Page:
3 Essential Components to Communicate Change
Inadequate communication continues to be one of the major reasons organizational change falls short of delivering the desired outcomes over the long haul.
It seems hard to believe, in today’s hyper-connected world, there is inadequate communication flowing through a changing organization. Virtual meetings, social media, comprehensive project websites and an endless stream of emails and texts are used extensively. Common habits of cascading and broadcasting change information, along with the ‘all-hands’ presentations from senior executives serve as familiar distribution methods.
Yet all too often these efforts yield nothing more than increasing the noise level in an already very noisy environment. They fall short of engaging everyone with the information they need to integrate the change successfully.
There are three essential components required to communicate change effectively:
- Current detailed information about the change.
- Ongoing, meaningful access to all employees.
- Power and authority required for everyone to take the change seriously.
Each of these three dimensions must be owned by people who hold familiar roles in the organization.
Project teams are those temporary task forces charged with exploring the options so informed decisions can be made and developing the plan to implement the change. As long as they are around, they have the most up to date information about the change.
First level supervisors are the people who have the vital, enduring connections to all employees. They are the ones employees want to hear from regarding any change that will impact them. They are also the most important leaders to ensure the changes are fully integrated to sustain the desired results over the long term.
Senior executives are the people with the highest level of authority in whatever part of the organization being impacted by the change. They are the ones who direct the necessary resources ($, time, effort) toward implementing the change. They must also hold everyone accountable for the desired results.
It is critically important that each of these three groups are directly connected in meaningful ways throughout the planning, implementation and complete integration of the change.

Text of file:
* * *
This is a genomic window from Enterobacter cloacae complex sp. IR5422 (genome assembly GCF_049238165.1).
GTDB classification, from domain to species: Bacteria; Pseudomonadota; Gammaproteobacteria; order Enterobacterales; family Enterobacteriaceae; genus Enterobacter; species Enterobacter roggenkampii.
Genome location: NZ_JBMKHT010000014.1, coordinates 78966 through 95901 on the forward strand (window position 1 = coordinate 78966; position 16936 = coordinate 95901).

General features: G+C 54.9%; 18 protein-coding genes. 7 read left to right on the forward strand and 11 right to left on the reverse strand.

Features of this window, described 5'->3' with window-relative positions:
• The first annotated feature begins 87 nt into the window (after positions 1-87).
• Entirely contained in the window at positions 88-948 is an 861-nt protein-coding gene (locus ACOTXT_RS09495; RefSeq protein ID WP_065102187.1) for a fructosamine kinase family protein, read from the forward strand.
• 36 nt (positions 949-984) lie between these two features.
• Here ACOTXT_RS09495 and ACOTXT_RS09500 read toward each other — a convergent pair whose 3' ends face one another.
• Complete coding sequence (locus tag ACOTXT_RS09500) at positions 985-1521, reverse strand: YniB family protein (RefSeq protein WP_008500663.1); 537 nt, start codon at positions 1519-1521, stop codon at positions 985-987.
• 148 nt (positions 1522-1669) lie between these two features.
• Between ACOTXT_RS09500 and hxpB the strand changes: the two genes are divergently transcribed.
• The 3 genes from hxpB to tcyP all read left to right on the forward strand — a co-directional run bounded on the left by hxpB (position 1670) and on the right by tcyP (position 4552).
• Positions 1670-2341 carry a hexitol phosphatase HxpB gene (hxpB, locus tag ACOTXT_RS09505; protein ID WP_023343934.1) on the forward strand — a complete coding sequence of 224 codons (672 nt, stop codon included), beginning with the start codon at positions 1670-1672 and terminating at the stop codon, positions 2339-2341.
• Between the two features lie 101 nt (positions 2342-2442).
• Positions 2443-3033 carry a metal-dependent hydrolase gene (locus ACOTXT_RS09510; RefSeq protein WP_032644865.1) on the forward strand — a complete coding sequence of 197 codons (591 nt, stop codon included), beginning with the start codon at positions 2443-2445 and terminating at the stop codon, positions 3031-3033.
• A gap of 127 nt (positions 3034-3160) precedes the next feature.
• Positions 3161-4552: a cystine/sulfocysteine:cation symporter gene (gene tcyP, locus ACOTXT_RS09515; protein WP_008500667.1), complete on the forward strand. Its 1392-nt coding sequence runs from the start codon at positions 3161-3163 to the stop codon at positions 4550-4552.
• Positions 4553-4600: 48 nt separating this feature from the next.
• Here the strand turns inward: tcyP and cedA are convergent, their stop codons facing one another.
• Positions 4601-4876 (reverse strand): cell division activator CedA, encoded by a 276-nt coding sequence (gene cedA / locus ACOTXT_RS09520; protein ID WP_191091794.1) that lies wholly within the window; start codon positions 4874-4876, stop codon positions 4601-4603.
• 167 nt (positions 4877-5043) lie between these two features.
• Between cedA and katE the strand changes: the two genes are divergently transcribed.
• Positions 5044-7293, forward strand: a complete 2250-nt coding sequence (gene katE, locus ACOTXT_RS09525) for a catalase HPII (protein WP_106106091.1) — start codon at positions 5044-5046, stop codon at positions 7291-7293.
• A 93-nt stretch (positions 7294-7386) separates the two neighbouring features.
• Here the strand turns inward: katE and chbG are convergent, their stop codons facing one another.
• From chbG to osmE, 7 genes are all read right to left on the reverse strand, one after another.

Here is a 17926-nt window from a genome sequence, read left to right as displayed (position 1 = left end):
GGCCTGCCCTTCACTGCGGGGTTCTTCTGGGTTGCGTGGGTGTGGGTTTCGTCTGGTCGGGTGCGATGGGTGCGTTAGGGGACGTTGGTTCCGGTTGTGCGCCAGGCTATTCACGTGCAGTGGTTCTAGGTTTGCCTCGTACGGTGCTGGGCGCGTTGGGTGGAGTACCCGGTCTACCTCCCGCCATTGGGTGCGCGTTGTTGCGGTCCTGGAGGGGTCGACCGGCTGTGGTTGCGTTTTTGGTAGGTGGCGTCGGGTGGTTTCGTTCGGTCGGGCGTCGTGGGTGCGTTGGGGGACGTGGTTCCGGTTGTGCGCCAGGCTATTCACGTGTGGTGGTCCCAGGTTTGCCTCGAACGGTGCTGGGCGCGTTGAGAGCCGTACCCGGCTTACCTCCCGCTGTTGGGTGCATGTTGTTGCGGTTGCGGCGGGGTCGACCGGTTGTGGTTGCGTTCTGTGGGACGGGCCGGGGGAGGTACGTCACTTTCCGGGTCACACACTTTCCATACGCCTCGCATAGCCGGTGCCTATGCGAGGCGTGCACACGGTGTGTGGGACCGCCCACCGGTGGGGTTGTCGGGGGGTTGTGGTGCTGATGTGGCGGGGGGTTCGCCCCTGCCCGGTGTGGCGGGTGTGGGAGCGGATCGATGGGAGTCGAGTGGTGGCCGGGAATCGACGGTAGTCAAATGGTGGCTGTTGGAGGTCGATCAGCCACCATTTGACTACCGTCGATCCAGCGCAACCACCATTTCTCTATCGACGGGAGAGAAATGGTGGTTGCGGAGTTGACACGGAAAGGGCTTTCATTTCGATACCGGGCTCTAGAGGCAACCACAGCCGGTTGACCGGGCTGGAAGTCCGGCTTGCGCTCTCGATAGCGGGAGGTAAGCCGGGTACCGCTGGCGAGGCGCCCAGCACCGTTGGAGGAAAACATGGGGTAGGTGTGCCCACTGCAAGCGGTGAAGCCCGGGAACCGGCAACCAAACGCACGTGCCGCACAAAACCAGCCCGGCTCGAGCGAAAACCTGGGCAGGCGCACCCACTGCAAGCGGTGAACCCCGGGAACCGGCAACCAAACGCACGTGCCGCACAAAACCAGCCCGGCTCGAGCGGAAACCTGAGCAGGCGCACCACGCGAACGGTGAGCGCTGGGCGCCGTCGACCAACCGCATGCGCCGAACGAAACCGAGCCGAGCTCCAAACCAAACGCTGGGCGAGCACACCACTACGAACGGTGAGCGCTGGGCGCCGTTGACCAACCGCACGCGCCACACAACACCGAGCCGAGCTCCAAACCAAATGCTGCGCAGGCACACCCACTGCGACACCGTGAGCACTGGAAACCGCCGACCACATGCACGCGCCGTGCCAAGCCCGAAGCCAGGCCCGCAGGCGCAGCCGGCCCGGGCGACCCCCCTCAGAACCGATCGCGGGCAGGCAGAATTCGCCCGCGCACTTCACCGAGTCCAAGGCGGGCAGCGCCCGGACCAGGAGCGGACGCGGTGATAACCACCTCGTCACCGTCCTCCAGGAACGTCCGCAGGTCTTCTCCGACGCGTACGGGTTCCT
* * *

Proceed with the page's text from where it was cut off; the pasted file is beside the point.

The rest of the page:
Project teams need to stay connected to supervisors to ensure they know enough about how the change will impact the local work areas. Supervisors need to stay connected to project teams so they can be the voice and the face of the change to their employees.
Senior executives need to stay connected to project teams in order to provide them the resources they require and to be able to speak knowledgeably about the change. Project teams need to stay in touch with senior executives to ensure the whole organization is taking their change seriously.
Supervisors need to stay connected with senior executives to ensure everyone involved is taking the change seriously and that everyone, at all levels, is on the same page. Senior executives need to stay in touch with supervisors to ensure the executives get accurate information about the progress of the implementation and integration of the change.
When all three of these connections are in place, everyone is getting the information they need when they need it, from a source they trust. Successful change over the long haul is much more likely to result. The more these connections are diluted with other players (communication professionals, change management consultants etc.) the more confusing the situation becomes. Those other players can provide a helpful support role. However support is different than ownership.
Change related communication must be owned by those people who can ensure the three critical connections are in place – Project Teams, Supervisors and Executives. When that happens, the organization will realize the benefits the change was designed to deliver. If it isn’t, increased noise and confusion is usually the result.
If you’re interested in learning more about how to enhance communication in a changing organization, download a copy of our Communicating Organizational Change e-booklet.
What is it like in your changing organization? Email me at firstname.lastname@example.org if you would like to talk.